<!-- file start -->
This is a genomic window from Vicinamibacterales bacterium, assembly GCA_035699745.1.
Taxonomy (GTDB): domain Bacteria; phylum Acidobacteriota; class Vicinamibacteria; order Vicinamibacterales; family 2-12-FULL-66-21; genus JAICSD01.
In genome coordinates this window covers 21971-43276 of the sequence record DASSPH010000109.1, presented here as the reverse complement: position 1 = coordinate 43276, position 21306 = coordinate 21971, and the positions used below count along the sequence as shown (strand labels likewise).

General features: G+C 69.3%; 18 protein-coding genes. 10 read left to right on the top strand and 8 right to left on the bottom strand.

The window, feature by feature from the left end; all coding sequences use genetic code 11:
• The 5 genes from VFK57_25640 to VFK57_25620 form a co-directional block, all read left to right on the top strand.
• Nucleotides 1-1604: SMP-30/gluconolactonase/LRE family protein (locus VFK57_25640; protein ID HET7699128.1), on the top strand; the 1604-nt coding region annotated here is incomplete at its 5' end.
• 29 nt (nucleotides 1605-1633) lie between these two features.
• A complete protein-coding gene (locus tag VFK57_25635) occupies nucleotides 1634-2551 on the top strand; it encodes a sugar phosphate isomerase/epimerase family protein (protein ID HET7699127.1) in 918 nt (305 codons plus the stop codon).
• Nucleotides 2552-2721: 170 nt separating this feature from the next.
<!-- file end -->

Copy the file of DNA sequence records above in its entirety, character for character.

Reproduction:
This is a genomic window from Vicinamibacterales bacterium, assembly GCA_035699745.1.
Taxonomy (GTDB): domain Bacteria; phylum Acidobacteriota; class Vicinamibacteria; order Vicinamibacterales; family 2-12-FULL-66-21; genus JAICSD01.
In genome coordinates this window covers 21971-43276 of the sequence record DASSPH010000109.1, presented here as the reverse complement: position 1 = coordinate 43276, position 21306 = coordinate 21971, and the positions used below count along the sequence as shown (strand labels likewise).

General features: G+C 69.3%; 18 protein-coding genes. 10 read left to right on the top strand and 8 right to left on the bottom strand.

The window, feature by feature from the left end; all coding sequences use genetic code 11:
• The 5 genes from VFK57_25640 to VFK57_25620 form a co-directional block, all read left to right on the top strand.
• Nucleotides 1-1604: SMP-30/gluconolactonase/LRE family protein (locus VFK57_25640; protein ID HET7699128.1), on the top strand; the 1604-nt coding region annotated here is incomplete at its 5' end.
• 29 nt (nucleotides 1605-1633) lie between these two features.
• A complete protein-coding gene (locus tag VFK57_25635) occupies nucleotides 1634-2551 on the top strand; it encodes a sugar phosphate isomerase/epimerase family protein (protein ID HET7699127.1) in 918 nt (305 codons plus the stop codon).
• Nucleotides 2552-2721: 170 nt separating this feature from the next.